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The Daily Wildcat

The Daily Wildcat


Pitching duo gets help from alums

Arizona softball has had its share of problems this season, whether it was the lack of “timely hitting,” as head coach Mike Candrea puts it, defensive lapses, or a lack of energy starting games. The one part of the Wildcats’ play that was never expected to be a question was the quality of pitching from aces Kenzie Fowler and Shelby Babcock.

Fowler has dealt with her fair share of adversity this season, battling back strains, the flu, and confidence issues following the emergence of Babcock as an equally valuable hurler for Arizona (38-17).

“Having two pitchers for us is very important,” Candrea said. “We have not had one pitcher that I thought could dominate for seven innings. The one thing we’ve always talked about is maybe using both of their strengths to keep people off balance by using a combination of the two.”

Luckily for the Wildcats and Candrea, Fowler and Babcock are playing their best softball at the right time.

In the NCAA playoffs, Fowler and Babcock have combined to allow just 2.79 runs per game and have only walked three batters in three games.

“Babcock is throwing about as well as anyone right now,” Candrea said. “Kenzie has made some strides and is feeling good, we just have to take it one day at a time.”

Candrea attributes the hard work of Fowler and Babcock to his coaching assistants, Stacy Iveson and Alicia Hollowell.

“I give a lot of credit to coach Iveson and coach Hollowell for the work that they’ve done not only the physical part but mental part,” Candrea said. “I think right now they’re at a good place. Hollowell is someone that will call you out, too. Neither one of them are the all-positive, ‘It’s going to be a great Wildcat day’ type. They’re going to be realistic, but Stacy’s always trying to find the button that’s going to help them.”

Hollowell, an All-American pitcher from 2003-2006 made the transition from Director of Operations into a coaching role to help get Fowler back on track.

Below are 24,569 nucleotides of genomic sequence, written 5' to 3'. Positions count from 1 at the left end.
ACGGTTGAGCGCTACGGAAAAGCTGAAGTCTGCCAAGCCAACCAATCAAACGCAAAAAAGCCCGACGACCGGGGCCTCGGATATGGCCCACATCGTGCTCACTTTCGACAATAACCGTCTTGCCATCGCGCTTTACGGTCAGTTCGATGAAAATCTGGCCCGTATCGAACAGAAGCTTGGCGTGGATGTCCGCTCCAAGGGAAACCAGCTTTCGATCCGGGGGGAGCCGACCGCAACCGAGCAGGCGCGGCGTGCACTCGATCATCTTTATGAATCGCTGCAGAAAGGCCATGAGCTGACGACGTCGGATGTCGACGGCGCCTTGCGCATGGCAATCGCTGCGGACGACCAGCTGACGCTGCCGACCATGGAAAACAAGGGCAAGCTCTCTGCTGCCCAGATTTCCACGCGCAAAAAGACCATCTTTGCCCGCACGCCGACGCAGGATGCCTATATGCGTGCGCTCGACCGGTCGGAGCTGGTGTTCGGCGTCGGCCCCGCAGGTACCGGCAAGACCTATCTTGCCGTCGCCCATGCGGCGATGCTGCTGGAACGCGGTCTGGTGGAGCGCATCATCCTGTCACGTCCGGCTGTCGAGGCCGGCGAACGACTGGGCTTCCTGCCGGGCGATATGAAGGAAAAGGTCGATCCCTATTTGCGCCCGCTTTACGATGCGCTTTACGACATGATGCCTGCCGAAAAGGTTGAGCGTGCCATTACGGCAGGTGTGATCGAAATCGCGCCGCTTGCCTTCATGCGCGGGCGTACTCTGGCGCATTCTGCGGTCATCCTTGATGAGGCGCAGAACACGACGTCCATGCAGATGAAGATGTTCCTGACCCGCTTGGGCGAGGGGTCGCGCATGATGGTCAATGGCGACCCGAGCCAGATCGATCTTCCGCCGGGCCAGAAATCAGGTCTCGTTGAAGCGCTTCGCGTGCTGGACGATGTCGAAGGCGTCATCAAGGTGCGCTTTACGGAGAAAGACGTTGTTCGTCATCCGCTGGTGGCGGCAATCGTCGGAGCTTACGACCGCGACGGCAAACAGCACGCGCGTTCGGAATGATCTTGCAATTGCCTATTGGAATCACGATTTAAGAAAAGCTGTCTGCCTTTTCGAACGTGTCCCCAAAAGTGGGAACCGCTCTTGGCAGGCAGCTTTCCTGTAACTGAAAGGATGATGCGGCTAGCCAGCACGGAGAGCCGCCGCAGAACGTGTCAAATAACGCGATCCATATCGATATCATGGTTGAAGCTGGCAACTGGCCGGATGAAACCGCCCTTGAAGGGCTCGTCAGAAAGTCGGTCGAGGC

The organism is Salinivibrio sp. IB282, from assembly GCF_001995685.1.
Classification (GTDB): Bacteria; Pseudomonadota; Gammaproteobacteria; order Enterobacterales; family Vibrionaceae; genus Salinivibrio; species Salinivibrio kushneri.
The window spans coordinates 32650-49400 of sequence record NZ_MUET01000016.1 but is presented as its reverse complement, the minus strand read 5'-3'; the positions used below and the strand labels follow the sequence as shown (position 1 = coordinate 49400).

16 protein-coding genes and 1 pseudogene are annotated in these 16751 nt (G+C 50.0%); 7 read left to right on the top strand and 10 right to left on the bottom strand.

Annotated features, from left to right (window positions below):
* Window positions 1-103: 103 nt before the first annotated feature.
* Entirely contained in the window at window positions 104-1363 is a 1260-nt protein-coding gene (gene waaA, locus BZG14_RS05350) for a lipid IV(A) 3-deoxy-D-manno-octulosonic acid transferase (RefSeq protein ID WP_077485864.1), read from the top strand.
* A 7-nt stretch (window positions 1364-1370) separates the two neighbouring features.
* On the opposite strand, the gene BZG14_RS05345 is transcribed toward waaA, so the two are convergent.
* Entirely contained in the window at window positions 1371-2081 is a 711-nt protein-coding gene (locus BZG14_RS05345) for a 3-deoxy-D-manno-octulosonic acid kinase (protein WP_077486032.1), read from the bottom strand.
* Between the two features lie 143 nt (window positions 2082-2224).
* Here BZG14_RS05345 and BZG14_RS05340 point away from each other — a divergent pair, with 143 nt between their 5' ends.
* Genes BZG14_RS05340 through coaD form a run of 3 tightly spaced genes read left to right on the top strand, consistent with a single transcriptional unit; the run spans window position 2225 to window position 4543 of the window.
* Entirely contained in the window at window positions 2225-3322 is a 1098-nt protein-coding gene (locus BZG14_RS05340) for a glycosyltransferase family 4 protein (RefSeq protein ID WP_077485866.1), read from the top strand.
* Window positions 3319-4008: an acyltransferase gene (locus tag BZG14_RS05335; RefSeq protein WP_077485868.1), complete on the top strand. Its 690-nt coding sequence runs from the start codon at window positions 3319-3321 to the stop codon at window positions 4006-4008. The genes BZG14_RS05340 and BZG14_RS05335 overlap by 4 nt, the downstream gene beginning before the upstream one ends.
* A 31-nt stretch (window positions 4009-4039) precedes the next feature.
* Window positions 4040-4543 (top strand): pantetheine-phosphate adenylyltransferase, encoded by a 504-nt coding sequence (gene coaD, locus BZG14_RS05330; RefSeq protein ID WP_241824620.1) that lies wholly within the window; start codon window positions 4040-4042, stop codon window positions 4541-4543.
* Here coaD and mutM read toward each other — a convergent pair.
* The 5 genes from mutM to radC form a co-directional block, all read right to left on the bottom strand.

Hollowell is Arizona’s career leader in victories (134), innings pitched (1,122) and strikeouts (1,768), something Iveson says gives her a unique opportunity to relate to Wildcat pitchers.

“Alicia has done an amazing job as far as bringing a pitcher’s perspective and saying ‘I’ve been in your shoes, I’ve had those exact things happen to me, I’ve dealt with the good and the bad,’” Iveson said. “I think hearing that and using those types of experiences and knowing that people struggle, but learning that people move forward from it is the perspective that they’ve taken.”

While Hollowell agrees that her positivity has been key, she minimized her role in improving the fortunes of Arizona’s pitchers.

“I don’t think it’s been my role at all that’s changed that,” Hollowell said. “It’s just been the story of the season, the struggles in the beginning, and staying where they need to be to have these clutch performances now. Sometimes it’s hard when you just do well, do well, do well, do well, and it sounds easy and you never have to push yourself further. You have to grind through it.”

These “clutch performances” have the Arizona softball program in a familiar position, as they are now just two wins away from entering the final group of eight, which will be played in Oklahoma City, Okla. If the Wildcats want to make it that far, they will need Fowler and Babcock to stay at the top of their game, with a little help from Hollowell and Iveson.

“I love Alicia,” Babcock said. “She has given me so much feedback on pitching and just the game. She gives so much back to me. I love having her there. I look up to her a lot.”

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